[11] Food and Drug Administration. Enforcement Policy Regarding Investigational New Drug Requirements for Use of Fecal Microbiota for Transplantation to Treat Clostridium difficile Infection Not Responsive to Standard Therapies. March 2016. http://www.fda.gov/downloads/BiologicsBloodVaccines/GuidanceComplianceRegulatoryInformation/Guidance s/Vaccines/UCM488223.pdf. Accessed June 22, 2016.

[12] Eiseman B, Silen W, Bascom GS, Kauvar AJ. Fecal enema as an adjunct in the treatment of pseudomembranous enterocolitis. Surgery. 1958;44:854-859.

[13] Gough E, Shaikh H, Manges AR. Systematic review of intestinal microbiota transplantation (fecal bacteriotherapy) for recurrent Clostridium difficile infection. Clin Infect Dis. 2011;53(10):994-1002.

[14] Van Nood E, Vrieze A, Nieuwdorp M, et al. Duodenal infusion of donor feces for recurrent Clostridium difficile. N Engl J Med. 2013;368(5):407-415.

[15] Lee CH, Steiner T, Petrof EO, et al. Frozen vs fresh fecal microbiota transplantation and clinical resolution of diarrhea in patients with recurrent Clostridium difficile infection: A randomized clinical trial. JAMA. 2016;315(2):142-149.

[16] Aroniadis OC, Brandt LJ, Greenberg A, et al. Long-term follow-up study of fecal microbiota transplantation for severe and/or complicated Clostridium difficile infection: A multicenter experience. J Clin Gastroenterol. 2016;50(5):398-402.

[17] Agrawal M, Aroniadis OC, Brandt LJ, et al. The long-term efficacy and safety of fecal microbiota transplant for recurrent, severe, and complicated Clostridium difficile infection in 146 elderly individuals. J Clin Gastroenterol. 2016;50(5):403-407.

[18] Ibid.

[19] Baxter M, Colville A. Adverse events in faecal microbiota transplant: A review of the literature. J Hosp Infect. 2016;92(2):117-127.

[20] Food and Drug Administration. Guidance for Industry: Enforcement Policy Regarding Investigational New Drug Requirements for Use of Fecal Microbiota for Transplantation to Treat Clostridium difficile Infection Not Responsive to Standard Therapies. July 2013. http://www.fda.gov/BiologicsBloodVaccines/GuidanceComplianceRegulatoryInformation/Guidances/Vaccines /ucm361379.htm. Accessed June 22, 2016.

[21] Ibid.

[22] Food and Drug Administration. Draft Guidance for Industry: Enforcement Policy Regarding Investigational New Drug Requirements for Use of Fecal Microbiota for Transplantation to Treat Clostridium difficile Infection Not Responsive to Standard Therapies. March 2014. http://www.fda.gov/downloads/BiologicsBloodVaccines/GuidanceComplianceRegulatoryInformation/Guidance s/Vaccines/UCM387255.pdf. Accessed June 27, 2016.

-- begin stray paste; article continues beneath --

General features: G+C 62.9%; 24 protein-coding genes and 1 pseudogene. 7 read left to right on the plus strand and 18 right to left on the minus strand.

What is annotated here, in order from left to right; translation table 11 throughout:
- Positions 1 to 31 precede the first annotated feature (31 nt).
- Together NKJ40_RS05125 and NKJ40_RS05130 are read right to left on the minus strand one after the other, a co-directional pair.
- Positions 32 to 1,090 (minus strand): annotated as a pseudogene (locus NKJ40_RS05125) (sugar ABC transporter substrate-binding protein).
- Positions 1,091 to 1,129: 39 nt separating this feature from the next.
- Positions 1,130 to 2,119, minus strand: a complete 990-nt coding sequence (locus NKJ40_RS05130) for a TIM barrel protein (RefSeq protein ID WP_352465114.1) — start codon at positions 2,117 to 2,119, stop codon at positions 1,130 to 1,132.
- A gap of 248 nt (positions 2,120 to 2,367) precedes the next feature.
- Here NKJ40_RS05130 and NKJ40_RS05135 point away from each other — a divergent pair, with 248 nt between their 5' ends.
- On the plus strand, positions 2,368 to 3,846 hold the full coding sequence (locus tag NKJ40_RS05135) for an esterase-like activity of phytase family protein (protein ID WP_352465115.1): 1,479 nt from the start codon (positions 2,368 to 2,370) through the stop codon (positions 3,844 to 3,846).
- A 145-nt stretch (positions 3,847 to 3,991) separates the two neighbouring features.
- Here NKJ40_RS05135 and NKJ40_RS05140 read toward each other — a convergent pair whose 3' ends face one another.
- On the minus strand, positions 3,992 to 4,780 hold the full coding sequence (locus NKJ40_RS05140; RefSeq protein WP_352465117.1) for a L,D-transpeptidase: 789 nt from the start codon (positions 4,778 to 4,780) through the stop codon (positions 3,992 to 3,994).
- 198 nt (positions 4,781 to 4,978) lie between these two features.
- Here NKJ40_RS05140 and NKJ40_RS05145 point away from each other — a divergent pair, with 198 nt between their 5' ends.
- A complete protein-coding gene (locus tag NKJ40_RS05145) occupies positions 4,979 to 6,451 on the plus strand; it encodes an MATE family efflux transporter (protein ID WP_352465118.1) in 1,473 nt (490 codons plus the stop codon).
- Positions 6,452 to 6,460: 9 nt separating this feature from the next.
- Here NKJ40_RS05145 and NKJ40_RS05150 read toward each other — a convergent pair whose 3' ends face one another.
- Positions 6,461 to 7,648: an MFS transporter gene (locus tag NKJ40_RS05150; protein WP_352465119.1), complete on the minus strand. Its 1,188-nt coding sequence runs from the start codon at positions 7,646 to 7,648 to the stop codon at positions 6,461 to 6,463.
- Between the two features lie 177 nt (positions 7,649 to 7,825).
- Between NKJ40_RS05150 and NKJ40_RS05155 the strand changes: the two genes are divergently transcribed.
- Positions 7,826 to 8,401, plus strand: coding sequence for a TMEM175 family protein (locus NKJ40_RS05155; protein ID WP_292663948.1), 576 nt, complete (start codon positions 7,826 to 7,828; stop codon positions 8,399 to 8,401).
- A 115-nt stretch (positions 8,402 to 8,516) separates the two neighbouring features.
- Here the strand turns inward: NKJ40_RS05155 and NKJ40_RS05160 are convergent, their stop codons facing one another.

[23] Food and Drug Administration. Enforcement Policy Regarding Investigational New Drug Requirements for Use of Fecal Microbiota for Transplantation to Treat Clostridium difficile Infection Not Responsive to Standard Therapies. March 2016. http://www.fda.gov/downloads/BiologicsBloodVaccines/GuidanceComplianceRegulatoryInformation/Guidance s/Vaccines/UCM488223.pdf. Accessed June 22, 2016.

[24] Perry P. Fecal transplantation: The grossest way to get you well again. Big Think. May 8, 2016. http://bigthink.com/philip-perry/fecal-transplantation-the-grossest-way-to-get-you-well-again. Accessed June 27, 2016.

[25] Maynard J. Your poop could get you $13,000 as fecal transplant for C. difficile patients. Tech Times. January 30, 2015. http://www.techtimes.com/articles/29923/20150130/your-poop-could-get-you-13000-as-fecal-transplant- for-c-difficile-patients.htm. Accessed June 27, 2016.

[26] Perry P. Fecal transplantation: The grossest way to get you well again. Big Think. May 8, 2016. http://bigthink.com/philip-perry/fecal-transplantation-the-grossest-way-to-get-you-well-again. Accessed July 13, 2016.

[27] Perry P. Fecal transplantation: The grossest way to get you well again. Big Think. May 8, 2016. http://bigthink.com/philip-perry/fecal-transplantation-the-grossest-way-to-get-you-well-again. Accessed June 27, 2016.

[28] Lee CH, Steiner T, Petrof EO, et al. Frozen vs Fresh Fecal Microbiota Transplantation and Clinical Resolution of Diarrhea in Patients With Recurrent Clostridium difficile Infection: A Randomized Clinical Trial. JAMA. 2016;315(2):142-9.

[29] Moayyedi P, Surette MG, Kim PT, et al. Fecal Microbiota Transplantation Induces Remission in Patients With Active Ulcerative Colitis in a Randomized Controlled Trial. Gastroenterology. 2015;149(1):102- 109.e6.

[30] Rossen NG, MacDonald JK, de Vries EM, et al. Fecal microbiota transplantation as novel therapy in gastroenterology: A systematic review. World J Gastroenterol. 2015;21(17):5359-5371.

[31] Food and Drug Administration. Enforcement Policy Regarding Investigational New Drug Requirements for Use of Fecal Microbiota for Transplantation to Treat Clostridium difficile Infection Not Responsive to Standard Therapies. March 2016. http://www.fda.gov/downloads/BiologicsBloodVaccines/GuidanceComplianceRegulatoryInformation/Guidance s/Vaccines/UCM488223.pdf. Accessed June 22, 2016.